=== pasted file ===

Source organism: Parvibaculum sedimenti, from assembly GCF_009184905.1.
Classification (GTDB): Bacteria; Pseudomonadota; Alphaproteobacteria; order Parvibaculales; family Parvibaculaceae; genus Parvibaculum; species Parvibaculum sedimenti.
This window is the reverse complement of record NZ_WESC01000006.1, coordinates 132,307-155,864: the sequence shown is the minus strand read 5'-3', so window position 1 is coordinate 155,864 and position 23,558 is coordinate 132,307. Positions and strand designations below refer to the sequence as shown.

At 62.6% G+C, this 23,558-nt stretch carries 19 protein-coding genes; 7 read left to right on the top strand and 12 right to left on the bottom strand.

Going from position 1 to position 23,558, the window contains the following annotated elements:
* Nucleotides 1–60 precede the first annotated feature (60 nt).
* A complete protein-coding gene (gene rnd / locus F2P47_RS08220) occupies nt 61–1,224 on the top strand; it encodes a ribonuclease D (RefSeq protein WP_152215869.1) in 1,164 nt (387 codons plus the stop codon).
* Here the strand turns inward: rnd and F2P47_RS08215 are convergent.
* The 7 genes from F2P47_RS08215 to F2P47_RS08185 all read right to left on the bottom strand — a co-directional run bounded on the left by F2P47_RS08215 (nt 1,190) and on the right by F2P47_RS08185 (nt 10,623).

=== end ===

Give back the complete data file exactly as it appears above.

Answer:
Source organism: Parvibaculum sedimenti, from assembly GCF_009184905.1.
Classification (GTDB): Bacteria; Pseudomonadota; Alphaproteobacteria; order Parvibaculales; family Parvibaculaceae; genus Parvibaculum; species Parvibaculum sedimenti.
This window is the reverse complement of record NZ_WESC01000006.1, coordinates 132,307-155,864: the sequence shown is the minus strand read 5'-3', so window position 1 is coordinate 155,864 and position 23,558 is coordinate 132,307. Positions and strand designations below refer to the sequence as shown.

At 62.6% G+C, this 23,558-nt stretch carries 19 protein-coding genes; 7 read left to right on the top strand and 12 right to left on the bottom strand.

Going from position 1 to position 23,558, the window contains the following annotated elements:
* Nucleotides 1–60 precede the first annotated feature (60 nt).
* A complete protein-coding gene (gene rnd / locus F2P47_RS08220) occupies nt 61–1,224 on the top strand; it encodes a ribonuclease D (RefSeq protein WP_152215869.1) in 1,164 nt (387 codons plus the stop codon).
* Here the strand turns inward: rnd and F2P47_RS08215 are convergent.
* The 7 genes from F2P47_RS08215 to F2P47_RS08185 all read right to left on the bottom strand — a co-directional run bounded on the left by F2P47_RS08215 (nt 1,190) and on the right by F2P47_RS08185 (nt 10,623).